Sticking with patient safety – Gaz, one of our charge nurses in ED, invited me down to the department to hear all about the work they’re doing on sepsis.  This is a life threatening blood stream infection and the NHS is committed to improving its detection and treatment and our ED team are really blazing a trail on this. They’ve introduced a simple 3 question check list to identify patients at risk and have adopted something called the Sepsis 6, which are the 6 treatment steps that should then be taken. To support this, they’ve designed their own sepsis trolley, which has 6 drawers – one for each step – which contains all of the consumables, antibiotics etc that you’ll need to give the right treatment.  It’s simple but effective, so well done ED!

I like to get out and about into some of the less obvious nooks of the organisation and it was a pleasure to meet up with Mic Heaton and his team this week down in the hospital library.  This is a fantastic facility if you’ve never visited it. It’s available to all staff and particularly if you’re studying for a qualification, doing some research or indeed just looking for a comfy place to come during your break to surf the net using the library’s own internet café.  It was great to catch up with our clinical librarians, Lisa, Catherine and Lindsay. I’ve mentioned them before in the blog when I had a coffee and a chat with Catherine last year. They’ve got a really interesting job using their skills to find the most up to date published research evidence to help advise our clinical teams on the very latest and best ways to treat our patients.  I was also mightily impressed by the work that Caroline, Mic’s deputy, and Karen and colleagues had done to create a ‘library’ of dementia resources – like memory boxes containing all sorts of things, such as books, old photographs, and music: everything that might help one of our dementia patients to reminisce and to help reconnect them with their own past.  All wards and departments are able to loan the resources and I thought this was a fabulous re-imagination of what a library could be.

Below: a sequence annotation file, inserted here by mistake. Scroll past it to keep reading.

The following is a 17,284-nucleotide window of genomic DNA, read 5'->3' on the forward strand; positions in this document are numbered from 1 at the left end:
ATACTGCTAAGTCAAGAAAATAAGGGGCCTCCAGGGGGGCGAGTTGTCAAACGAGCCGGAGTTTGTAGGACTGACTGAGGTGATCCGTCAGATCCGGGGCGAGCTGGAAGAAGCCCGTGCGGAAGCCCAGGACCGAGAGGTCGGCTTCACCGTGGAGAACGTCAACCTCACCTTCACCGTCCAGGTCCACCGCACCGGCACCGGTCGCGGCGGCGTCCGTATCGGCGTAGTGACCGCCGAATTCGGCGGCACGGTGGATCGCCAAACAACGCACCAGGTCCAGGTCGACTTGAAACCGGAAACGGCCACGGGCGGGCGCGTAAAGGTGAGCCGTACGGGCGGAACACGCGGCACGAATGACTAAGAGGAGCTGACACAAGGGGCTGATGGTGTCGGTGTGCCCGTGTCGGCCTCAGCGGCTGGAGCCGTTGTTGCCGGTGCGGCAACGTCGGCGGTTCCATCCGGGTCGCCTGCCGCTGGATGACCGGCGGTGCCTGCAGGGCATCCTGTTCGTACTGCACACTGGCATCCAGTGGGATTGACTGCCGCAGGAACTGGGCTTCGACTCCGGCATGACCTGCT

So, to finish a busy couple of weeks, I was off first thing to Stafford – over the frosty hills – to meet with the Healthy Staffordshire Select Committee of Staffordshire County Council. It was a double act, with Magnus Harrison, the Medical Director from Burton, to give an update on our merger plans.  We particularly focussed on the emerging patient benefits that are really beginning to crystallise.  It was a good discussion with some very searching questions but I was pleased that the very many potential positive benefits were heard and understood.

I can’t believe its December already!  Good luck to everyone entering the best dressed Christmas ward and department – me and Cathy, our Chief Nurse, will be doing the judging honours on 20th December. Last year, there some amazing entries that went from the beautiful and tasteful to the downright strange.  Part of me particularly enjoys the latter!  Go for it!

Have a great weekend.    


Gavin